FCA under pressure to allow retail crypto ETP access despite listings rule change

As the FCA paves the way for bitcoin ETP listings on the LSE, pressure is growing on the regulator to allow retail access

Theo Andrew

Bitcoin UK

The UK has seemingly softened its stance towards cryptocurrency exchange-traded products (ETPs) after the Financial Conduct Authority (FCA) unveiled changes to the listing rules, however, the regulator is still under pressure to allow access to retail investors.

Crypto ETP issuers will likely flock to launch on the London Stock Exchange and Cboe UK following the regulator’s decision earlier this month, but industry figures continue to push for broader access.

While UK professional investors can access crypto ETPs listed in Europe – and now in the UK – questions remain around whether retail investors will be given access.

The approval of bitcoin ETFs by the Securities and Exchange Commission (SEC) earlier this year has cast a spotlight firmly on the UK’s anti-crypto ETP stance, as it remains one of a handful of global regulators banning retail access.

The FCA outlined its stance in 2020 when it banned the sale of crypto-derivatives and exchange-traded notes (ETNs) to retail investors. However, the industry argues such a position pushes retail investors into more risky direct exposure.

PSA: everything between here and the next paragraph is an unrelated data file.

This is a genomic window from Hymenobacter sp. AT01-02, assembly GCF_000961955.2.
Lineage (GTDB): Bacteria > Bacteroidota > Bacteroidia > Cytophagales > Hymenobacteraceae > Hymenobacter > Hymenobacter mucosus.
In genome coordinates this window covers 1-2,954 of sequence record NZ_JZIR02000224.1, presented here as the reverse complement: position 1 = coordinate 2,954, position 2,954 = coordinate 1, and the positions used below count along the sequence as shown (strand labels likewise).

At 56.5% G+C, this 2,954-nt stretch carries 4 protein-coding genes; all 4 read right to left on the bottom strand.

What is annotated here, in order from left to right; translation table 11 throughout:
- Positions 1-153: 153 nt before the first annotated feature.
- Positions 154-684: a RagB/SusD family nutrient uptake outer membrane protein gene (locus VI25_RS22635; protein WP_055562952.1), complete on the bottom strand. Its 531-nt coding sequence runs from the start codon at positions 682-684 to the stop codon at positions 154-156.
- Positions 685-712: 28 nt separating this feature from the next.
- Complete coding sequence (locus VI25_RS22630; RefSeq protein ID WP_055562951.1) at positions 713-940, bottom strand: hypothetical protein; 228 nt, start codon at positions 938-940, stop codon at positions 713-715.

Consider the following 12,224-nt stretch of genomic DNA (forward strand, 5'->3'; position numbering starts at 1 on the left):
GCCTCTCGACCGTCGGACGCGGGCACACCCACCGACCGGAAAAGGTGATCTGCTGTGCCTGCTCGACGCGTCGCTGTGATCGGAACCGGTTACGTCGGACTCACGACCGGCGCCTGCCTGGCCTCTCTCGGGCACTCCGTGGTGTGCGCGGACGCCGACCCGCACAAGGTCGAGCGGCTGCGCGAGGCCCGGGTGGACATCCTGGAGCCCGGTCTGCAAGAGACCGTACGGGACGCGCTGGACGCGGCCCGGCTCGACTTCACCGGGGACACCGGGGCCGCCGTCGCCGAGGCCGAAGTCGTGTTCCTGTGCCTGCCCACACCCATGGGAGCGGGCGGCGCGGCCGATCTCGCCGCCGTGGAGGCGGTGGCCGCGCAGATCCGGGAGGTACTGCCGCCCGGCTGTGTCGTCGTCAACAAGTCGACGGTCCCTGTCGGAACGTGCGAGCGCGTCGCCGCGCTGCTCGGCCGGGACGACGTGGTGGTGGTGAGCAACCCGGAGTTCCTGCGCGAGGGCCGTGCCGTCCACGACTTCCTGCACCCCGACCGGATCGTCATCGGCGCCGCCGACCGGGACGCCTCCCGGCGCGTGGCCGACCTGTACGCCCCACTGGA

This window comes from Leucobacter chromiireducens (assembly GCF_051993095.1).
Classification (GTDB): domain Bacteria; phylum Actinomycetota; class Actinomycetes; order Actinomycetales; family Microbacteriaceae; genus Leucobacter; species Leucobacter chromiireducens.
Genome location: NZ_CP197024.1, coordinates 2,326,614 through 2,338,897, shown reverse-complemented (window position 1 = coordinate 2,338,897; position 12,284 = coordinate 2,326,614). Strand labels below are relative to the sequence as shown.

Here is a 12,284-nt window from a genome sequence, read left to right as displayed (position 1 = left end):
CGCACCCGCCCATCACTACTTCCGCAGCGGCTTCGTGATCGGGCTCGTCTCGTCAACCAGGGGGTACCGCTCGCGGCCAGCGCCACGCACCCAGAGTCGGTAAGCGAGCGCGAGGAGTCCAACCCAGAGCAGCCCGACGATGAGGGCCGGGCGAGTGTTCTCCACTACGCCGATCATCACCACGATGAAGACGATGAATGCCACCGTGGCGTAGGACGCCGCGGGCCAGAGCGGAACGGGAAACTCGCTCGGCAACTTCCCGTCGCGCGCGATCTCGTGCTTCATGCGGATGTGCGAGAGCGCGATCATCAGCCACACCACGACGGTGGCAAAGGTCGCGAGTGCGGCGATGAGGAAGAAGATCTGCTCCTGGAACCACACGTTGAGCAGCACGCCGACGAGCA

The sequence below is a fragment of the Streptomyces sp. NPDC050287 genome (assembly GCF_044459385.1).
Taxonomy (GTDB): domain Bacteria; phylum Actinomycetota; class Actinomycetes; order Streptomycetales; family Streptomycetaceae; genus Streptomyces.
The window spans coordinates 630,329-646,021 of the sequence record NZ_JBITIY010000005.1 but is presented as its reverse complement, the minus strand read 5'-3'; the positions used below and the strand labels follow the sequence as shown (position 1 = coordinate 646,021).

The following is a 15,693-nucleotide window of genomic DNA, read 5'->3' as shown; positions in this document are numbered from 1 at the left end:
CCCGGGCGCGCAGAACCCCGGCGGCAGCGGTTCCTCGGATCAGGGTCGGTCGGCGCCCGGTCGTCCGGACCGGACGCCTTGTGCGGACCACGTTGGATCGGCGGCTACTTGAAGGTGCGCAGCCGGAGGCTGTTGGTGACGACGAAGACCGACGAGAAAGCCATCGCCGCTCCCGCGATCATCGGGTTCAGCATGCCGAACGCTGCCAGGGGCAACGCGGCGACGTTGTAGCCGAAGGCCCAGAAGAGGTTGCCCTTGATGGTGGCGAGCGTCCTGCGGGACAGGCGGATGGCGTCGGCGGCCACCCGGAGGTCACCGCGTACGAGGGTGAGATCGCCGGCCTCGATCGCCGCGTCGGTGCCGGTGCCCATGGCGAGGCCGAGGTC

Benjamin Dean, director for digital assets at WisdomTree, said: “The challenge with a blanket ban is that it risks pushing retail investors offshore or into sub-optimal options, both of which carry their downsides.”

The regulator’s approach has put it at odds with the UK government, which has looked to champion the UK as a crypto hub and set out a framework in which it hopes to become a global leader.

Tim Beven, CEO of ETC Group, said the UK is now an outlier when it comes to its crypto offering as European nations now with three-year track records. “The UK’s is a position increasingly isolated, and somewhat surprising post-Brexit where it seems is they would want to take more of a lead,” he added.

Pressure on the FCA

Following the approval of spot bitcoin ETPs by the SEC in the US, Sean Tuffy, crypto industry expert, believes the FCA facing pressure from “all sides” to relax its rules.

“It would not surprise me if there was some amount of pressure being applied by the UK government, but I am not hopeful in the short to medium term the FCA is going to change its position,” Tuffy said.

“There are many crypto firms, probably US ones too who have set up UK operations and I am sure are lobbying them too. The FCA will be under a lot of pressure, and it will be interesting to see if they hold their line.”

Monica Gogna, UK head of financial regulation at EY Law, agreed the industry is engaging but urged them to take a pragmatic approach with the regulator.

“I would always encourage the industry to raise questions around the practical implementation and demonstrate to government and regulators the real impact of these types of new assets,” she said. “It is about explaining if you do think it is beneficial to retail investors, why it is beneficial.

“I have seen reports over the past year that help bolster the understanding for all sides of the ecosystem. That is where ETFs are unique because the industry does engage.”